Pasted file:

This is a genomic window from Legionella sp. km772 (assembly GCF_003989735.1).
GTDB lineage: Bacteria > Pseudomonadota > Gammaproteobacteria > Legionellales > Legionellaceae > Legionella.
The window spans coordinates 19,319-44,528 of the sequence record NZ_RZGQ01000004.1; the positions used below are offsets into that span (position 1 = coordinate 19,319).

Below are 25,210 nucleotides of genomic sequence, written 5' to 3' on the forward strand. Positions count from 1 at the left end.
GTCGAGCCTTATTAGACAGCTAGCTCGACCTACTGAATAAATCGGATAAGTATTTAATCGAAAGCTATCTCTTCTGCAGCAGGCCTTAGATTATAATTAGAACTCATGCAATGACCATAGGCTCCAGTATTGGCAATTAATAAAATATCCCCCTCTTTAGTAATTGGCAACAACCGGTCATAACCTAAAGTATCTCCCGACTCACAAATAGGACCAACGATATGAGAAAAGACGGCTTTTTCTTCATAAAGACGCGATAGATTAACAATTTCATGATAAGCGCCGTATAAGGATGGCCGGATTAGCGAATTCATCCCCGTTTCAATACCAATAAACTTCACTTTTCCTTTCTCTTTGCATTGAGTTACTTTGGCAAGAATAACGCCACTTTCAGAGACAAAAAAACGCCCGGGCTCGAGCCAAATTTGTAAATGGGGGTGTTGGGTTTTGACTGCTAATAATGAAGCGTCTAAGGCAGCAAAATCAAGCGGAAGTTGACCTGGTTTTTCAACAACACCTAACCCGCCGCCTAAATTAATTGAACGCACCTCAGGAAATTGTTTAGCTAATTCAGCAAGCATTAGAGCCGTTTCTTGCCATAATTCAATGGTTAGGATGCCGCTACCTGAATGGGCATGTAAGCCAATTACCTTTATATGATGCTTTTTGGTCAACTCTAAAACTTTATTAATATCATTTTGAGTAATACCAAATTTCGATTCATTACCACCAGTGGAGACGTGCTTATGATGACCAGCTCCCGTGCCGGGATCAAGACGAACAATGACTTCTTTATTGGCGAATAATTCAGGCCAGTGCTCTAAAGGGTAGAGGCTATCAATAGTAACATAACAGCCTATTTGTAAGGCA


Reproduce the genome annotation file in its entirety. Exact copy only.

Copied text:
This is a genomic window from Legionella sp. km772 (assembly GCF_003989735.1).
GTDB lineage: Bacteria > Pseudomonadota > Gammaproteobacteria > Legionellales > Legionellaceae > Legionella.
The window spans coordinates 19,319-44,528 of the sequence record NZ_RZGQ01000004.1; the positions used below are offsets into that span (position 1 = coordinate 19,319).

Below are 25,210 nucleotides of genomic sequence, written 5' to 3' on the forward strand. Positions count from 1 at the left end.
GTCGAGCCTTATTAGACAGCTAGCTCGACCTACTGAATAAATCGGATAAGTATTTAATCGAAAGCTATCTCTTCTGCAGCAGGCCTTAGATTATAATTAGAACTCATGCAATGACCATAGGCTCCAGTATTGGCAATTAATAAAATATCCCCCTCTTTAGTAATTGGCAACAACCGGTCATAACCTAAAGTATCTCCCGACTCACAAATAGGACCAACGATATGAGAAAAGACGGCTTTTTCTTCATAAAGACGCGATAGATTAACAATTTCATGATAAGCGCCGTATAAGGATGGCCGGATTAGCGAATTCATCCCCGTTTCAATACCAATAAACTTCACTTTTCCTTTCTCTTTGCATTGAGTTACTTTGGCAAGAATAACGCCACTTTCAGAGACAAAAAAACGCCCGGGCTCGAGCCAAATTTGTAAATGGGGGTGTTGGGTTTTGACTGCTAATAATGAAGCGTCTAAGGCAGCAAAATCAAGCGGAAGTTGACCTGGTTTTTCAACAACACCTAACCCGCCGCCTAAATTAATTGAACGCACCTCAGGAAATTGTTTAGCTAATTCAGCAAGCATTAGAGCCGTTTCTTGCCATAATTCAATGGTTAGGATGCCGCTACCTGAATGGGCATGTAAGCCAATTACCTTTATATGATGCTTTTTGGTCAACTCTAAAACTTTATTAATATCATTTTGAGTAATACCAAATTTCGATTCATTACCACCAGTGGAGACGTGCTTATGATGACCAGCTCCCGTGCCGGGATCAAGACGAACAATGACTTCTTTATTGGCGAATAATTCAGGCCAGTGCTCTAAAGGGTAGAGGCTATCAATAGTAACATAACAGCCTATTTGTAAGGCA